The CIA ran a Billion-Dollar Spy
Adolf Tolkachev was a Soviet electronics engineer who provided key documents to the CIA between 1979 and 1985. He gave the CIA detailed information about Soviet air-to-air missiles and fighter-interceptor aircraft radars used on the MiG-29, MiG-31 and Su-27. He was known as the “Billon Dollar Spy”.
The CIA operation involving Tolkachev was compromised in 1985. A CIA operative was attempting to meet with him and was arrested and questioned at the Lubyanka KGB headquarters and prison. The CIA man, unfortunately, was carrying a disguised spy camera and other spying equipment. It is believed that both Tolkachev and his CIA handler were exposed by Edward Lee Howard, an ex-CIA officer who fled to Moscow to avoid treason charges. The CIA now believes that the infamous Aldrich Ames also passed his name to the Soviets.
Tolkachev was arrested by the KGB’s Alpha spetsnaz group while returning to Moscow from the countryside. He was tried and found guilty and executed by firing squad. Tolkachev had completely separated his spying activity from his family, so his loved ones would not be punished as well. In fact, his son Oleg Tolkachev is now an architect.
As the shadowy world of espionage and counterintelligence would expect, the KGB kept Tolkachev’s arrest secret in order to feed the CIA disinformation over the course of 10 months.
The Tolkachev case is why the CIA is suspicious of Russian defectors, for they could be KGB (Now GRU and FSB) plants, double agents who feed the CIA disinformation. Yes, the Tolkachev affair illustrates how the KGB fed the CIA half-truths and falsehoods even after his death! This suspicion is portrayed in the MISSION OF VENGEANCE spy thriller, where CIA spymaster Corey Pearson interrogates a former KGB agent who wants to defect. Here is a snippet from the novel:
It was a windowless, soundproof room in the basement of the U.S. Embassy in Santo Domingo. The cream-colored walls were bare except for a small CCTV camera attached near the ceiling and a one-way mirror beneath it. General Morrison, Director of CBIF sat at a table with the embassy’s Deputy Chief of Mission Robert Harlow. His last assignment was with the U.S. Embassy in Bogota, Colombia where he performed well in assisting Corey with the Penumbra Database mission.
Corey entered the room, gently guiding a visionless man to a chair at the table. He lifted the hood off his head and announced, “Gentlemen, meet Yuri Bocharov.”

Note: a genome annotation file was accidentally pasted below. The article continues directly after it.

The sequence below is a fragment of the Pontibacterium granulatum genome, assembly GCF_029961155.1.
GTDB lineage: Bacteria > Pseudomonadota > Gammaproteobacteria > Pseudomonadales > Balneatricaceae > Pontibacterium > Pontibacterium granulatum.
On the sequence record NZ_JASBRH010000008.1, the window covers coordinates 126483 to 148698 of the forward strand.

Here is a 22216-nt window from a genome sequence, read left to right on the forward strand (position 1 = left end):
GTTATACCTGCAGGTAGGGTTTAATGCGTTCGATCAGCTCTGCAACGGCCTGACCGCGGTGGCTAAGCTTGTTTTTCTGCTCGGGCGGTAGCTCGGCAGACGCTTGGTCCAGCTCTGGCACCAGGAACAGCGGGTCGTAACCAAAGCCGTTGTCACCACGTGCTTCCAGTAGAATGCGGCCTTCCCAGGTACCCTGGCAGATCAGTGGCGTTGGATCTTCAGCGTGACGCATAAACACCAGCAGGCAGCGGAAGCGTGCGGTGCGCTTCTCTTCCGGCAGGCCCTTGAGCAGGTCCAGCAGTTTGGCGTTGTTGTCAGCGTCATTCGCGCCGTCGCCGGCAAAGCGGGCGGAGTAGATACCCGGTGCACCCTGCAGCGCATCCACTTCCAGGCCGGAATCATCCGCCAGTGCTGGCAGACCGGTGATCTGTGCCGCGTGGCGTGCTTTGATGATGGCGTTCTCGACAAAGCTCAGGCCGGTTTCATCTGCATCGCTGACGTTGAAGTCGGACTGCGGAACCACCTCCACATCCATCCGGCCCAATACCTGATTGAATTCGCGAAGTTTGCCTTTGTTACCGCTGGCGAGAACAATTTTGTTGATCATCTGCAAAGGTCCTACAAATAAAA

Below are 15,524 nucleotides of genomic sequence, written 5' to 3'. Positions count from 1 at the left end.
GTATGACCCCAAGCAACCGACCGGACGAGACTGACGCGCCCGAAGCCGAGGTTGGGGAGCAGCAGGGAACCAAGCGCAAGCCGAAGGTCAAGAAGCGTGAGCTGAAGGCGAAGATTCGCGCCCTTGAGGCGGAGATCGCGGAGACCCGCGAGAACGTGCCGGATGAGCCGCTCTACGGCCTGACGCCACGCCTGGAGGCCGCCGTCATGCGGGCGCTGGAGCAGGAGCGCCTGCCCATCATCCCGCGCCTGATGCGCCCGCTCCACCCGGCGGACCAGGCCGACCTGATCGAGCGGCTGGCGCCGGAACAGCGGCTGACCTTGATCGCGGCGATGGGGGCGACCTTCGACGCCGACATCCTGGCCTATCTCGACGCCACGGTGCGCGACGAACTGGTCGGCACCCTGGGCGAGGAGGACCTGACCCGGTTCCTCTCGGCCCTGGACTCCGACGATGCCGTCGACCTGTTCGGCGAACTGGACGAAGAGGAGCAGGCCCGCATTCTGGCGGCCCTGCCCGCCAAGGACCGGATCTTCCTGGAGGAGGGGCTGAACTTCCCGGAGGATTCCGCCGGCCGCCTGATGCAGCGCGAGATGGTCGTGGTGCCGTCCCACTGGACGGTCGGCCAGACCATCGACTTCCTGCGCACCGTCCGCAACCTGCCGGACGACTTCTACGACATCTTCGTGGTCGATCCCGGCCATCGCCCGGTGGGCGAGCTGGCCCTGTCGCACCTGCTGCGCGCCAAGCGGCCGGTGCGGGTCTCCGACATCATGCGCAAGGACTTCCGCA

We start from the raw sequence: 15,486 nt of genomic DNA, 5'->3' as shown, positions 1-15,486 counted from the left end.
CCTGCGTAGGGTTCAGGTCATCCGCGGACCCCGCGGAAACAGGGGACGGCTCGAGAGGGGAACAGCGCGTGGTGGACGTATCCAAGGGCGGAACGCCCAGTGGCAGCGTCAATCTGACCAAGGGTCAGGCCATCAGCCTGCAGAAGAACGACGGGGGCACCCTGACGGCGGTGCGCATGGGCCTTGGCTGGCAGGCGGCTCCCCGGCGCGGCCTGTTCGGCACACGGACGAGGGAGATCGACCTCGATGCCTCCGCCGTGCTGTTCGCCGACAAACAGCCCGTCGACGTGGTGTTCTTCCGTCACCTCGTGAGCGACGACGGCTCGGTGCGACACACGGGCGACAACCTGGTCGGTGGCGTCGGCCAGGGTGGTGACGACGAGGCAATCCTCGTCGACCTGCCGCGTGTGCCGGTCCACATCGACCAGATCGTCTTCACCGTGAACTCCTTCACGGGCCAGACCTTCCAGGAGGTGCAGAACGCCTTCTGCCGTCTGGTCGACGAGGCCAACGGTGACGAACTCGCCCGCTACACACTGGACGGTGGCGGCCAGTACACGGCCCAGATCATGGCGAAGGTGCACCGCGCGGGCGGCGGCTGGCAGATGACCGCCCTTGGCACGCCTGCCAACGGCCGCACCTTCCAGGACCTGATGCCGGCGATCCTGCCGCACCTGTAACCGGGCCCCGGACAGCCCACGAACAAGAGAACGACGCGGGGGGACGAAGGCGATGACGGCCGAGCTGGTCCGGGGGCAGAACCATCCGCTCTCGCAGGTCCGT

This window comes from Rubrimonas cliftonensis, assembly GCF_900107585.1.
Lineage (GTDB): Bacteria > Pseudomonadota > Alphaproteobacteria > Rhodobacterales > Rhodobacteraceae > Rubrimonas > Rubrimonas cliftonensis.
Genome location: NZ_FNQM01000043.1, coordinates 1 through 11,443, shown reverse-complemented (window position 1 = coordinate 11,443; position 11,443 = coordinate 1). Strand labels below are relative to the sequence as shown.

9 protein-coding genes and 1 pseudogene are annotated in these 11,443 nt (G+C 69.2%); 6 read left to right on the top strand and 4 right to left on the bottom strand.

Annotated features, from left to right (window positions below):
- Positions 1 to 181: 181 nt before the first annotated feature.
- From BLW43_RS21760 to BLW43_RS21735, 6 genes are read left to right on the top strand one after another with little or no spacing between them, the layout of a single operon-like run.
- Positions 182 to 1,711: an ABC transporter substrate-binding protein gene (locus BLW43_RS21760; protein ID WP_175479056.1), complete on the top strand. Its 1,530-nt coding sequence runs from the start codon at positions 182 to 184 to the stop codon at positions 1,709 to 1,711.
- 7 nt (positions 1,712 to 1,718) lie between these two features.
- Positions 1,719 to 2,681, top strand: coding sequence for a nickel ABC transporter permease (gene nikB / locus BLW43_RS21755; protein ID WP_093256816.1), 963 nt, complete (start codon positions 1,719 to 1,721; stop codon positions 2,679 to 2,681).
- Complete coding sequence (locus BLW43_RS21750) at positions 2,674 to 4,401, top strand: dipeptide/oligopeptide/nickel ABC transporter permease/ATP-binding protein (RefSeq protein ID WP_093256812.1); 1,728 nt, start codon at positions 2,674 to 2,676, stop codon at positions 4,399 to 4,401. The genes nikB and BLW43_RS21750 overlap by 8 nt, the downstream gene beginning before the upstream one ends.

General Morrison spoke first. “Obviously, we’re not going to tell you who we are or what we do. You enticed us to take you in and use you as a double, but we cannot trust you… yet.”
Corey sat down and poured himself a cup of coffee from the stainless-steel thermos on the table. “Want some?”
Bocharov responded, “Yes, please.”
Corey served him a hot cup. “You claim to know much of what is on the flash drive. We intend to learn all you know in the next two hours before we release you. The info you give us may be bogus, meant to lead us astray. Or, it might be accurate, but just enough information that Boris Markov is willing to sacrifice to gain our trust, while you learn about our operation and pass it on to him.”
Bocharov calmly sipped his coffee then replied. “I am three decades older than you, Mr. Pearson. I’m a retired KGB agent who’s been in the business of espionage far longer than you. I’m aware of the difficulties walk-in like me pose, but I assure you, I have much incriminating things to reveal.”
Corey said, “No one retires from the KGB. It’s a lifetime commitment. Tell me how you got past my cover and learned my true identity. I also want to know what motivates you to defect. Alexei Suvorov, as you know, has defected to our side and continues to give us vital information. He will validate what you tell us.”
End of Snippet
He was known as the Billion Dollar Spy, and that is how much a good spy is worth. A US Air Force specialist analyzed the intelligence gained from Tolkachev, information that was used to terminate or redirect military R&D spending. He concluded that “somewhere in the neighborhood of $2 billion was saved”. And that was before Adolf Tolkachev delivered another 179 rolls of film with thousands of pages of Soviet documents.
It is so sad that this true spy story had to end in tragedy. Enjoy the video The Billion Dollar Spy.
Robert Morton is a member of the Association of Former Intelligence Officers (AFIO), enjoys writing about the U.S. Intelligence Community, and relishes traveling to the Florida Keys and Key West, the Bahamas and Caribbean. He combines both passions in his Corey Pearson- CIA Spymaster series. Check out his latest spy thriller: MISSION OF VENGEANCE.